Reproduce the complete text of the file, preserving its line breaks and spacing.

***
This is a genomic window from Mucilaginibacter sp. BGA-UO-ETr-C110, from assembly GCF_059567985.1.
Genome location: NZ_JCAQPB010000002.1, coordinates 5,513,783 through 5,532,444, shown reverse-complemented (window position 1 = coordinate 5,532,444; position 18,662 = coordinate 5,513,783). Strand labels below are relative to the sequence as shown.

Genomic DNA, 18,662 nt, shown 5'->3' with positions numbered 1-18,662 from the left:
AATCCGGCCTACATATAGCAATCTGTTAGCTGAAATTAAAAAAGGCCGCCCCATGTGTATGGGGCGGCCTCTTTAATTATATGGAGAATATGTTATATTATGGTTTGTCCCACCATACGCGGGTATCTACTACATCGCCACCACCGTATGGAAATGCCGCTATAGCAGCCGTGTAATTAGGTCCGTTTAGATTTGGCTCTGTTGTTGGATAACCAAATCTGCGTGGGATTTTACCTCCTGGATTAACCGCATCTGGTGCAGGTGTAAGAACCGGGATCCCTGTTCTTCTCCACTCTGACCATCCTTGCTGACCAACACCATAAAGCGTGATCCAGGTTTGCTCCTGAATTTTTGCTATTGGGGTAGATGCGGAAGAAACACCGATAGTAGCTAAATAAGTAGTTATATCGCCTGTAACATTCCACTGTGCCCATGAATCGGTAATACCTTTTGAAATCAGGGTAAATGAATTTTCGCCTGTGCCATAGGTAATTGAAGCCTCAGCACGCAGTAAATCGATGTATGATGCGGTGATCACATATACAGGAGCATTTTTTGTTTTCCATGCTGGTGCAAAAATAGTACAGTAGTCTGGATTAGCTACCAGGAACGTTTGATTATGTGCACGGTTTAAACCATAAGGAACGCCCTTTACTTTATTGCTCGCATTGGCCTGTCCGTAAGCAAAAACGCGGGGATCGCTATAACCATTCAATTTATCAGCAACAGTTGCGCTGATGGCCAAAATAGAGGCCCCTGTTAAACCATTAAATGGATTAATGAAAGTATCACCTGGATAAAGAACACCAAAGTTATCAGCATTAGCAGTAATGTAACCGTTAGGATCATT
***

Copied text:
This is a genomic window from Mucilaginibacter sp. BGA-UO-ETr-C110, from assembly GCF_059567985.1.
Genome location: NZ_JCAQPB010000002.1, coordinates 5,513,783 through 5,532,444, shown reverse-complemented (window position 1 = coordinate 5,532,444; position 18,662 = coordinate 5,513,783). Strand labels below are relative to the sequence as shown.

Genomic DNA, 18,662 nt, shown 5'->3' with positions numbered 1-18,662 from the left:
AATCCGGCCTACATATAGCAATCTGTTAGCTGAAATTAAAAAAGGCCGCCCCATGTGTATGGGGCGGCCTCTTTAATTATATGGAGAATATGTTATATTATGGTTTGTCCCACCATACGCGGGTATCTACTACATCGCCACCACCGTATGGAAATGCCGCTATAGCAGCCGTGTAATTAGGTCCGTTTAGATTTGGCTCTGTTGTTGGATAACCAAATCTGCGTGGGATTTTACCTCCTGGATTAACCGCATCTGGTGCAGGTGTAAGAACCGGGATCCCTGTTCTTCTCCACTCTGACCATCCTTGCTGACCAACACCATAAAGCGTGATCCAGGTTTGCTCCTGAATTTTTGCTATTGGGGTAGATGCGGAAGAAACACCGATAGTAGCTAAATAAGTAGTTATATCGCCTGTAACATTCCACTGTGCCCATGAATCGGTAATACCTTTTGAAATCAGGGTAAATGAATTTTCGCCTGTGCCATAGGTAATTGAAGCCTCAGCACGCAGTAAATCGATGTATGATGCGGTGATCACATATACAGGAGCATTTTTTGTTTTCCATGCTGGTGCAAAAATAGTACAGTAGTCTGGATTAGCTACCAGGAACGTTTGATTATGTGCACGGTTTAAACCATAAGGAACGCCCTTTACTTTATTGCTCGCATTGGCCTGTCCGTAAGCAAAAACGCGGGGATCGCTATAACCATTCAATTTATCAGCAACAGTTGCGCTGATGGCCAAAATAGAGGCCCCTGTTAAACCATTAAATGGATTAATGAAAGTATCACCTGGATAAAGAACACCAAAGTTATCAGCATTAGCAGTAATGTAACCGTTAGGATCATT